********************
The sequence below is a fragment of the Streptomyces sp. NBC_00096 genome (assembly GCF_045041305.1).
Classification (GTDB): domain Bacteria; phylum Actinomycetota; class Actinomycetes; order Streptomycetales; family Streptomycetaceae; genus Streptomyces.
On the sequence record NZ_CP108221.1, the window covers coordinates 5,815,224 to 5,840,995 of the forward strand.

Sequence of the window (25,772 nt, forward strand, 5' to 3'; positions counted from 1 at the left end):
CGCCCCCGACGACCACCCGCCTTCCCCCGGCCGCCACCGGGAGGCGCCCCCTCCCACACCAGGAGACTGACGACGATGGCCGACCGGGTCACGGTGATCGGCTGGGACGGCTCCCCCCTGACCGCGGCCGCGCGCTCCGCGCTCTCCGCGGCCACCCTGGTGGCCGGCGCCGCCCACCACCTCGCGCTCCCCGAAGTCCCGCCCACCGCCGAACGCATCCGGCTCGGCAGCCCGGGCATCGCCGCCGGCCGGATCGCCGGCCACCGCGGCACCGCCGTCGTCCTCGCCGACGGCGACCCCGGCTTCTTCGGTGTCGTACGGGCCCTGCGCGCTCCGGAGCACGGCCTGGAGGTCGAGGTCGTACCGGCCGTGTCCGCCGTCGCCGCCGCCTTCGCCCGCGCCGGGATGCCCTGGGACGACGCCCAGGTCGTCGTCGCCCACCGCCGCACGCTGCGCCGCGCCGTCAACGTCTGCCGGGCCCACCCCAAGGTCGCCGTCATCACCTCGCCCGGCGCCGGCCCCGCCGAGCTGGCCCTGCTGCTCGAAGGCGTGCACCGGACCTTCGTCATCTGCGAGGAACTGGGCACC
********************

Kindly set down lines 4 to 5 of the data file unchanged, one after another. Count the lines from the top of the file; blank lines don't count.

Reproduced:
Sequence of the window (25,772 nt, forward strand, 5' to 3'; positions counted from 1 at the left end):
CGCCCCCGACGACCACCCGCCTTCCCCCGGCCGCCACCGGGAGGCGCCCCCTCCCACACCAGGAGACTGACGACGATGGCCGACCGGGTCACGGTGATCGGCTGGGACGGCTCCCCCCTGACCGCGGCCGCGCGCTCCGCGCTCTCCGCGGCCACCCTGGTGGCCGGCGCCGCCCACCACCTCGCGCTCCCCGAAGTCCCGCCCACCGCCGAACGCATCCGGCTCGGCAGCCCGGGCATCGCCGCCGGCCGGATCGCCGGCCACCGCGGCACCGCCGTCGTCCTCGCCGACGGCGACCCCGGCTTCTTCGGTGTCGTACGGGCCCTGCGCGCTCCGGAGCACGGCCTGGAGGTCGAGGTCGTACCGGCCGTGTCCGCCGTCGCCGCCGCCTTCGCCCGCGCCGGGATGCCCTGGGACGACGCCCAGGTCGTCGTCGCCCACCGCCGCACGCTGCGCCGCGCCGTCAACGTCTGCCGGGCCCACCCCAAGGTCGCCGTCATCACCTCGCCCGGCGCCGGCCCCGCCGAGCTGGCCCTGCTGCTCGAAGGCGTGCACCGGACCTTCGTCATCTGCGAGGAACTGGGCACC